SkyKing162's Baseblog

A fan of the Yankees, Red Sox, and large sample sizes.


I don't usually write about myself, but if I can help anyone feel better about things that went wrong this weekend, then I'm glad to help out.

On Friday, I managed to lose my wallet in the two mile drive between the bank and my house. Really. The bank didn't find it, and I didn't have it when I got out of my car 5 minutes later. I cancelled the credit cards, and have to go pay for a new license tomorrow.

Then, this morning, I went into school early to finish writing my exams. Worked for about thirty minutes, then went out to my car to grab some more stuff. I brought out the wrong set of keys, locking myself out of the building, and everything important in the building. I had to walk a block to a pay phone and wake up my principal to let me back in.

Other than that, it was a pretty good weekend. My cell phone even still works after I did my best to destroy it with water and sand at the beach. I rule.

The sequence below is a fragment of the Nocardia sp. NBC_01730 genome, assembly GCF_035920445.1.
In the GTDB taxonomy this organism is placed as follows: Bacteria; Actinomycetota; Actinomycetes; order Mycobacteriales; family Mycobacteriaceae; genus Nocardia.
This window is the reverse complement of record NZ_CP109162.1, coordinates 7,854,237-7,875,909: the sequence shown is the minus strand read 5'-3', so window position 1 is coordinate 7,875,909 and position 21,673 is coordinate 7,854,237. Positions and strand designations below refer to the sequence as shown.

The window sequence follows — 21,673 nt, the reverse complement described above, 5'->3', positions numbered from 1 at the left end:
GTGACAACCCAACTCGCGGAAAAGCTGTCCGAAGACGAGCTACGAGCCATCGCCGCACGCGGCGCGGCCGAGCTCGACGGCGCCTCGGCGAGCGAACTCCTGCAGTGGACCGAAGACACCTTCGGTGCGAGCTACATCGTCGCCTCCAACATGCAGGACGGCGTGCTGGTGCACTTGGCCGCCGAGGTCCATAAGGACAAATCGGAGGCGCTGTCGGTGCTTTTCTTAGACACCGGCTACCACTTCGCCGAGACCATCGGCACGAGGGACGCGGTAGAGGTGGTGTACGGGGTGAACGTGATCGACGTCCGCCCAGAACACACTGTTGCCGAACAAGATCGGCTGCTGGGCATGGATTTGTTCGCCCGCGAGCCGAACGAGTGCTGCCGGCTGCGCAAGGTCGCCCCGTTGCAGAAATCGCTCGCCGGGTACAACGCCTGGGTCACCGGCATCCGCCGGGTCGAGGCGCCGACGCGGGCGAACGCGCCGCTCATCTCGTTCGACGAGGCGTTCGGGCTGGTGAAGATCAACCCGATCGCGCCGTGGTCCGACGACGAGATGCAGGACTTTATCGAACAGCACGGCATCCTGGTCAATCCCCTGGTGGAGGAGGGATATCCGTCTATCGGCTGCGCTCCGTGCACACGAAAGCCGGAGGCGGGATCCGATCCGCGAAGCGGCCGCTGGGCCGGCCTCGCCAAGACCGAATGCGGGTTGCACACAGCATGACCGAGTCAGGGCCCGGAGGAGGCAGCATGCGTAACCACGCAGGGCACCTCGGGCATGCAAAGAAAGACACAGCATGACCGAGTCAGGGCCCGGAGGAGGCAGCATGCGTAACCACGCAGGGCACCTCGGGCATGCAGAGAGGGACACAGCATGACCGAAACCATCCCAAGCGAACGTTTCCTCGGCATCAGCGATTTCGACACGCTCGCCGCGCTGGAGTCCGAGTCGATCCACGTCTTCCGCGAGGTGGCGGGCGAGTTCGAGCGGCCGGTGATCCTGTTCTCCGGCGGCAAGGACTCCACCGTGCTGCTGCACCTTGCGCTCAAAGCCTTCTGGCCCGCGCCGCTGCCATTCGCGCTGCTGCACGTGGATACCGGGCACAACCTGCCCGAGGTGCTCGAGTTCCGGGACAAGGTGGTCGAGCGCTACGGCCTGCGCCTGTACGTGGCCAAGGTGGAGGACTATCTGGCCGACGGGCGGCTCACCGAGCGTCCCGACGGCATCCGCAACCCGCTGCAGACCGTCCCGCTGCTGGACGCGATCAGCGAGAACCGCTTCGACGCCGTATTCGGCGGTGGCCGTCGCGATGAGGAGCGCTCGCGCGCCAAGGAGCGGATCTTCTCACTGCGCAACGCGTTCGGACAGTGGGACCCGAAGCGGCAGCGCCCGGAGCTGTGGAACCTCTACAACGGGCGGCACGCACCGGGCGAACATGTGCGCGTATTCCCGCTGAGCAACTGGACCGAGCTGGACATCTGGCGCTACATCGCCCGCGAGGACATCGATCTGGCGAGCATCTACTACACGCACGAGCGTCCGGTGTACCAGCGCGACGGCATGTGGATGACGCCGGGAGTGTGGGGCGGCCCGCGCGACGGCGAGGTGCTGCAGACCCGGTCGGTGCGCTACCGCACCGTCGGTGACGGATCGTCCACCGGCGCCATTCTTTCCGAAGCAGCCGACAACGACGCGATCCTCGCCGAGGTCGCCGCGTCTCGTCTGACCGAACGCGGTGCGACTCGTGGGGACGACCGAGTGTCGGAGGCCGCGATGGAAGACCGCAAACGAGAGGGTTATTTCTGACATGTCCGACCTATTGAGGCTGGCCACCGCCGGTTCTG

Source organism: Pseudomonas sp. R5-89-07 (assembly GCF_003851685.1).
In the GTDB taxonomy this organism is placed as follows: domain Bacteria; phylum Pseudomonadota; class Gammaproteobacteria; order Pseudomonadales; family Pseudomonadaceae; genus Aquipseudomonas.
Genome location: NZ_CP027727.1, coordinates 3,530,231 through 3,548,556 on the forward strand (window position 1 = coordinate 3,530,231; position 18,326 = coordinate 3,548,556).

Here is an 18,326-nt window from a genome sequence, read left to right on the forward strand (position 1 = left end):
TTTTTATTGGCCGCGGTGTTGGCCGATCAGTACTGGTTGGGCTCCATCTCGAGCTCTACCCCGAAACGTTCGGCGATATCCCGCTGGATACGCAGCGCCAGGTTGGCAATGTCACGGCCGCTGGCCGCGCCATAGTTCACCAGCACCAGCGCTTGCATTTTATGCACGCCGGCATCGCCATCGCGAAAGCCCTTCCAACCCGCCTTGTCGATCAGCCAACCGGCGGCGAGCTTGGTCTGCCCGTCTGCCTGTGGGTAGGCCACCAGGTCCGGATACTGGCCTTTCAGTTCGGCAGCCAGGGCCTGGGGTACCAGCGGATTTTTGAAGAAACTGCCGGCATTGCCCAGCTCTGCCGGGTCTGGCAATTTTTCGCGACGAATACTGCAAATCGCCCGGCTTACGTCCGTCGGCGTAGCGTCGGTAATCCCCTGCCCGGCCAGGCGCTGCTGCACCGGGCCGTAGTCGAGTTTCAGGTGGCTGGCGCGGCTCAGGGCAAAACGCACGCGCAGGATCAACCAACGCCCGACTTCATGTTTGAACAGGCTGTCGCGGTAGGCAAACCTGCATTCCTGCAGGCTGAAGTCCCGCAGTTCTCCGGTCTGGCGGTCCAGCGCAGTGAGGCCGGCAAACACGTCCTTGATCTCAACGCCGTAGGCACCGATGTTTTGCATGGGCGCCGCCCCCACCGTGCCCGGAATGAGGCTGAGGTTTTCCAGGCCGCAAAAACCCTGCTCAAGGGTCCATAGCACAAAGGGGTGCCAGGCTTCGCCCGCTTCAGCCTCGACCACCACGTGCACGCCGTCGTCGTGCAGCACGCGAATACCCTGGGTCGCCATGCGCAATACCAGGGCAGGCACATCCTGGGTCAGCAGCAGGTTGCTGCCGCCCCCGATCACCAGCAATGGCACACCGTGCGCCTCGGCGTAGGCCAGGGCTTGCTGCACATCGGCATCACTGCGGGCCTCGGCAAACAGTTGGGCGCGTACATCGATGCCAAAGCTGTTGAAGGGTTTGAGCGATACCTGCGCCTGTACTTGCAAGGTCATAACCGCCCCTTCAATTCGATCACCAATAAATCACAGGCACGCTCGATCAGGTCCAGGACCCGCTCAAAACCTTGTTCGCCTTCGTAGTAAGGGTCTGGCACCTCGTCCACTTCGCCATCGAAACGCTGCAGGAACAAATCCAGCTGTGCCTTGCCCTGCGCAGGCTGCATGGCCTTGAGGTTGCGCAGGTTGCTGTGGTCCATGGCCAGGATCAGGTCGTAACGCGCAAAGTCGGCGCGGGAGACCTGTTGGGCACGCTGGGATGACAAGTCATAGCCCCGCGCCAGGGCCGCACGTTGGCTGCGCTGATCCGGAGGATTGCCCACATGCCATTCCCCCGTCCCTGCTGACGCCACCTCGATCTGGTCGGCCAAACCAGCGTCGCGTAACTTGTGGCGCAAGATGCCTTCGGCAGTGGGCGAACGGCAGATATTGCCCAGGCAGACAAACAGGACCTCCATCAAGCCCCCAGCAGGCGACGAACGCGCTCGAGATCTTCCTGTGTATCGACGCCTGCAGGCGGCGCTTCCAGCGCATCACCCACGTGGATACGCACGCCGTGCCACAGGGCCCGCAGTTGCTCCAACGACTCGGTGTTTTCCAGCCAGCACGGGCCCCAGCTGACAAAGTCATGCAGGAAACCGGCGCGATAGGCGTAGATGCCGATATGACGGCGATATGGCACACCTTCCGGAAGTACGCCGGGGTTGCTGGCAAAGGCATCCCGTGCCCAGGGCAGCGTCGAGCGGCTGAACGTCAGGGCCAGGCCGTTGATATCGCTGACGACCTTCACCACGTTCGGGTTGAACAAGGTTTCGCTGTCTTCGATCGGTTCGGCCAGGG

Johnny Damon's out of the lineup today, and rather than put his replacement (Gabe Kapler) in the leadoff spot, Terry Francona used his head and reshuffled the lineup. The 1-2 punch today is Mark Bellhorn and Kevin Youkilis.

Most people would cringe at Bellhorn as a leadoff hitter - you know, no speed. But his .390 OBP is higher than any other current leadoff hitter. And putting a rookie in the number two hole is a MLB feau paux - but with a career minor league OBP of three billion, that move seems pretty smart to me.

Nice move, boys.


I officially like John Kruk and all his antics. His baseball views are a little skewed (ok, extremely skewed), but he is entertaining. And not in the obnoxious way that Terry Bradshaw's "entertaining". Kruk's a good find for Baseball Tonight. Now they just have to do something about that whole baseball incompetence thing. Has he made any one ball jokes, yet?

$100 AND $500 BILLS

Fantasy baseball is a fun game. It builds ego, makes us feel like a part of the game, and keeps college friends together. And there's a battle line drawn between the people that play in shallow leagues versus deep leagues.

At most discussion boards it goes like this: